With the debt ceiling reached by the federal government yesterday, and numerous articles in the media noting that part of a temporary solution is suspending investments from the G fund and the Civil Service Retirement and Disability Fund in Treasury securities, it isn’t surprising that there is confusion and a fertile breeding ground for rumors about how this will impact Thrift Savings Plan Investors.
Can I Still Withdraw Money from My TSP Account?
We received a few anxious queries from readers that are like this one:
“Please discuss/explain talk about a new retiree (is) unable to withdraw TSP funds because the funds have been put on hold to pay the deficit down. How could this be?”
In anticipation of the federal government hitting the debt ceiling, we recently published this statement: “In these circumstances, the Secretary of the Treasury is authorized to
- suspend the investment of amounts in the Civil Service Retirement and Disability Fund that normally would be invested in interest-bearing Treasury securities;
- sell or redeem Treasury securities held by the CSRDF prior to maturity; and
- suspend the issuance of interest-bearing Treasury securities to the “G” fund of the Thrift Savings Plan.
So, in effect, the G fund in the Thrift Savings Plan is impacted and the Civil Service Retirement and Disability Fund is impacted as Treasury securities are not issued for these funds when there is an on-going debate and Congress has not raised the debt ceiling again.” (See What Happens to Your TSP Funds If the Debt Limit is Not Raised?)
And, to clarify a common misconception, the money isn’t being used to pay down the nation’s deficit. The money is being used to pay the current bills for the government which normally borrows about 40% of each dollar that is spent. Since the government cannot borrow more money (and adding more to the deficit), it is using these funds to pay on going expenses.
But, despite the apparent belief by some readers that investors in the Thrift Savings Plan are unable to withdraw funds, that is not the case.
Assurance to TSP Investors
According to the director of external affairs for the Thrift Savings Plan, Tom Trabucco, “There are no new restrictions on loans or withdrawals from the TSP, and there will not be any imposed as a result of the (federal government) reaching the statutory debt limit.”
Mr. Trabucco also noted that “The Board requested legislation on April 30. 1987, which guarantees that the Federal government will pay earnings on G Fund investments even when the Treasury Secretary cannot issue securities to the G Fund because doing so would exceed the statutory debt limit. That legislation was signed into law on May 22, 1987, by President Reagan and has functioned on many occasions since then to allow the TSP to operate normally during “debt issuance suspension periods”. P.L. 100-43, 5 USC section 8438 (g).”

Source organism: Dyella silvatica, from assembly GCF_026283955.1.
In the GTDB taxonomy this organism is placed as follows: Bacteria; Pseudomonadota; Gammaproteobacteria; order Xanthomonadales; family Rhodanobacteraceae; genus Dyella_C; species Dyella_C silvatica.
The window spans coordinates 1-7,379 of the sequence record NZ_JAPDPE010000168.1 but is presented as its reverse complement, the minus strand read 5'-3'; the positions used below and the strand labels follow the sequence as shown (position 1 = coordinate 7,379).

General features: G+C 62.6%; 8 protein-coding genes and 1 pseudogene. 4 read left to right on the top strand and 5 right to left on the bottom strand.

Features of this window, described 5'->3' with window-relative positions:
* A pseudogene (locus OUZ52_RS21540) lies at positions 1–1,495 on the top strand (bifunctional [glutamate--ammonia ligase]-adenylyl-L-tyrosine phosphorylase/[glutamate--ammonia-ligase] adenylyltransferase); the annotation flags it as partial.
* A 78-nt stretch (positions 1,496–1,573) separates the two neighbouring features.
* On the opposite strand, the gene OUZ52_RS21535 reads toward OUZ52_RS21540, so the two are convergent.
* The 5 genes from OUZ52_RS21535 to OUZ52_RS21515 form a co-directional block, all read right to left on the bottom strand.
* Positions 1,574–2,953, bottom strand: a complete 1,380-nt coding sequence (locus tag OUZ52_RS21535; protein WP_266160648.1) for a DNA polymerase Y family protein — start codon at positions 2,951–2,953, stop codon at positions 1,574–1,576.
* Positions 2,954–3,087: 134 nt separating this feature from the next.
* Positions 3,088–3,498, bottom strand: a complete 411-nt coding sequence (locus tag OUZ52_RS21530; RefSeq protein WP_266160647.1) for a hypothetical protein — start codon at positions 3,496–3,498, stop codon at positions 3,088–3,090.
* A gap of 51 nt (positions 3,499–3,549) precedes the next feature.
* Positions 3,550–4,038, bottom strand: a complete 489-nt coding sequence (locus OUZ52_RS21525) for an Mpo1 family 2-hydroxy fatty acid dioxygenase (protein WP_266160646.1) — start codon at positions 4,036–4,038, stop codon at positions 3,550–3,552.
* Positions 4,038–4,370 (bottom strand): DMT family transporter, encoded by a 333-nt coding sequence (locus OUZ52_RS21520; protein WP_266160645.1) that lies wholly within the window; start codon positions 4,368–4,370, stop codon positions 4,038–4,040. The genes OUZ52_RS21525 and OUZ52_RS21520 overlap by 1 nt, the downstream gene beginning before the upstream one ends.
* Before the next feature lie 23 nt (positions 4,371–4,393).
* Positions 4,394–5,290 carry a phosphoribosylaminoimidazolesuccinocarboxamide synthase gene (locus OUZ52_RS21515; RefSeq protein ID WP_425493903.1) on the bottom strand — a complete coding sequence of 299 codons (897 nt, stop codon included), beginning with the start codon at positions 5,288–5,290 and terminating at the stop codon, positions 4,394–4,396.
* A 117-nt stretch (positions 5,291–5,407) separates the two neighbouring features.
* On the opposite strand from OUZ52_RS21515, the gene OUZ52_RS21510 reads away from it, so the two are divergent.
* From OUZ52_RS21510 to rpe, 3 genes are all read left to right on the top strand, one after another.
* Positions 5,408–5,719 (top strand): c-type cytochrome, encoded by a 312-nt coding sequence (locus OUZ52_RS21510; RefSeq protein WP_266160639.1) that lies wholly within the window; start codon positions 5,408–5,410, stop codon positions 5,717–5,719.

In the past when this has occurred, there has not been any impact on the money that has been invested in the Thrift Savings Plan.
Is This a Default of Payments by the Federal Government?
Several readers have also asked what happens to their Thrift Savings Plan funds if there is a default on payments by the federal government.
Note that the current situation is not a default by the federal government. Here is how an article in the Wall Street Journal defined a default in payments:
A default would occur after the emergency measures are exhausted and it runs out of cash to pay its bills. Treasury officials say that would occur Aug. 2, if Congress does not raise the debt ceiling before then. They say that could mean stopping or limiting not only interest payments to debt holders, but also Social Security and Medicare payments, unemployment benefits, tax refunds and money owed to government contractors.
That has not occurred and is unlikely to occur.
For those who are intently focused on the question, apparently based on a strong conviction that the government’s economic policies are leading to a default in the near future, we do not know how the federal government would handle its payments.
It is possible that the Treasury would give some payments priority over others although Treasury officials say that prioritizing payments is not a practical option. “The government’s cash flows are lumpy—inflows of tax money and outflows of obligated payments often don’t match up neatly. That means many types of payments could be affected. And there would be lots of legal issues surrounding delays of government payments to creditors.”
So, obviously, there are concerns from some readers and in the national media about a possible default at some point in our future.
But some experts do not see the debt limit as the big problem. Rather, the problem is the inability of our elected leaders to be able to contain their urge to spend ever larger amounts of money.
“I think technical default would be horrible,” says Stanley Druckenmiller, the legendary investor and onetime fund manager for George Soros, “but I don’t think it’s going to be the end of the world. It’s not going to be catastrophic. What’s going to be catastrophic is if we don’t solve the real problem,” of Washington’s addiction to spending money the government doesn’t have.
You can anticipate hyperbole and heated rhetoric in coming weeks about the debt ceiling. Remember that we are approaching another national election in 2012 which always leads to heated rhetoric and hyperbole about one issue or another. The political debate is likely to continue for some time and the deficit spending problem of the federal government is certainly a very real problem.
While the ultimate outcome of the political and economic debate is not known, your investments in the Thrift Savings Plan and your ability to use the money in your accounts has not been impacted and unlikely to be impacted based on previous experience with debates regarding the nation’s debt ceiling.